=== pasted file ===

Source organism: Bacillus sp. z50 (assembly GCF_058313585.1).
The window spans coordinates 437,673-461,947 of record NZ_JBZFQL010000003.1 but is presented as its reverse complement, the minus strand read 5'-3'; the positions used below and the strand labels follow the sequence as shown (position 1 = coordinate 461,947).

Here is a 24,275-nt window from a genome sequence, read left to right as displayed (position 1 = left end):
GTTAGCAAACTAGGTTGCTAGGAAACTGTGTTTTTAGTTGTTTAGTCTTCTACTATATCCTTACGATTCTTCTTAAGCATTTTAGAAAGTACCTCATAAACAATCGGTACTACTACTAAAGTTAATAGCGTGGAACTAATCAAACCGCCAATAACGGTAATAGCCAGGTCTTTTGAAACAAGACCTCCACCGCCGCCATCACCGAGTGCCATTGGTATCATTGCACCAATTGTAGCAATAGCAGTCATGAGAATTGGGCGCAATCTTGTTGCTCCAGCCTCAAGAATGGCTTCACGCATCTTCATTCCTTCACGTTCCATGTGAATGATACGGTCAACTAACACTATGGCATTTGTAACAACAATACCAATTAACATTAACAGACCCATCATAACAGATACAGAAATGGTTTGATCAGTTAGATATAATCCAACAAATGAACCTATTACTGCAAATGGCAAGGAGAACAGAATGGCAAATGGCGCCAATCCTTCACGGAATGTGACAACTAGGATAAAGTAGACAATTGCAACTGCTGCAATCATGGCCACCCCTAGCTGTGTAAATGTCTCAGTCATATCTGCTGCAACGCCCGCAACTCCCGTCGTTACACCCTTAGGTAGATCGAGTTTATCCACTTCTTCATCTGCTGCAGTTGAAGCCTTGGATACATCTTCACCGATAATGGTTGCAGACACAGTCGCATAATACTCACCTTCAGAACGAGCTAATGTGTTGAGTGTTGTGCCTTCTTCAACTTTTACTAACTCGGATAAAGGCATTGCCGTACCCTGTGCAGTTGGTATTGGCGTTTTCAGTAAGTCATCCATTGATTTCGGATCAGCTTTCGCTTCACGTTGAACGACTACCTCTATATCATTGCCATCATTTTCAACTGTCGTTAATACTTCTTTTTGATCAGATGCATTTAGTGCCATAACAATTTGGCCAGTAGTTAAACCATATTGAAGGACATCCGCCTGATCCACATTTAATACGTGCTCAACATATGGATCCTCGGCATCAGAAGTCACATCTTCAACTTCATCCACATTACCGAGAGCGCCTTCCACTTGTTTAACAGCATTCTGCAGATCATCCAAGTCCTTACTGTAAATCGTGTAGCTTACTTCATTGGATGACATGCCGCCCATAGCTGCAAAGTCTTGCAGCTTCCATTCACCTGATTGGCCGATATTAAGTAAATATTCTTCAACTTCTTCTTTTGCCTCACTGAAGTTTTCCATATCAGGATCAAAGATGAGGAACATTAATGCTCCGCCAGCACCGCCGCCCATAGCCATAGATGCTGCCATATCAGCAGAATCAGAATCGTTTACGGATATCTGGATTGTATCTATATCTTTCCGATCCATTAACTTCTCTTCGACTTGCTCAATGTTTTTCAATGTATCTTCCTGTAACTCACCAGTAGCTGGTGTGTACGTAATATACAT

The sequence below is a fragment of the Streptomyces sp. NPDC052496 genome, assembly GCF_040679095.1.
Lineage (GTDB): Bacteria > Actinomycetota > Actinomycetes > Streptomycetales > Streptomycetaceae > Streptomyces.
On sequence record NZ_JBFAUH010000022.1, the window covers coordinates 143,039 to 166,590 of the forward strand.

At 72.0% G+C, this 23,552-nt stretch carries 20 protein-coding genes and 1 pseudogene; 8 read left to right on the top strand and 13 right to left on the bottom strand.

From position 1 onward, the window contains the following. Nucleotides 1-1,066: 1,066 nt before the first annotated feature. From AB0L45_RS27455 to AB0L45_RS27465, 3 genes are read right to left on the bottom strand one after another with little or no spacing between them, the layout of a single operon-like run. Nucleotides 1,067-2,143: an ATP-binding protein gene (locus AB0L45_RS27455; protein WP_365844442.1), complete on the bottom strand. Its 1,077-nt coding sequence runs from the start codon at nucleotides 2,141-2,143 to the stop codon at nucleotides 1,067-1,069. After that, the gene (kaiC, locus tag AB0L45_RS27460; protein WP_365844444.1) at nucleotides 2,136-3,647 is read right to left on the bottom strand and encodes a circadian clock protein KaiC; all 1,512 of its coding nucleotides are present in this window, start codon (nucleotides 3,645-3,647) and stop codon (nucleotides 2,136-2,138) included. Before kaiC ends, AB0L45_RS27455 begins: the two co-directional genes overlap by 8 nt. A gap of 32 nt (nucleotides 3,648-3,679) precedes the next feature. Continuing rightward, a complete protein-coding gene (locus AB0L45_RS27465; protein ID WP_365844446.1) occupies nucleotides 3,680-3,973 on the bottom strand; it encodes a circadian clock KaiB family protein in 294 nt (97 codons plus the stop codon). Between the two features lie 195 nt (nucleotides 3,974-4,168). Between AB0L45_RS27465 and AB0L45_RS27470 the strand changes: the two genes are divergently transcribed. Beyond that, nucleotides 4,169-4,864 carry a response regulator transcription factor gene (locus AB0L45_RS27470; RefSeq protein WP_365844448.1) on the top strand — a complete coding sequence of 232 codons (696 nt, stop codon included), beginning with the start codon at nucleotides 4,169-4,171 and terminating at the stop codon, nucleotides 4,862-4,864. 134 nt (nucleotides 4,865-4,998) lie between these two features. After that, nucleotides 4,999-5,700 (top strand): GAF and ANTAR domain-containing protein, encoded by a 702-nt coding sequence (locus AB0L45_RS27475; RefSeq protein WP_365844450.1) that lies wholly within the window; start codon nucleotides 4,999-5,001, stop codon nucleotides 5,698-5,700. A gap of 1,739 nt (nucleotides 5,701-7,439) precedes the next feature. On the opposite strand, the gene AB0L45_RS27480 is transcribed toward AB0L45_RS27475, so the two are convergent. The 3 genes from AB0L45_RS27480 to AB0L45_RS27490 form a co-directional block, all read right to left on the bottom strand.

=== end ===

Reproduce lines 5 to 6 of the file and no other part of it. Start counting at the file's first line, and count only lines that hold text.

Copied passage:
The sequence below is a fragment of the Streptomyces sp. NPDC052496 genome, assembly GCF_040679095.1.
Lineage (GTDB): Bacteria > Actinomycetota > Actinomycetes > Streptomycetales > Streptomycetaceae > Streptomyces.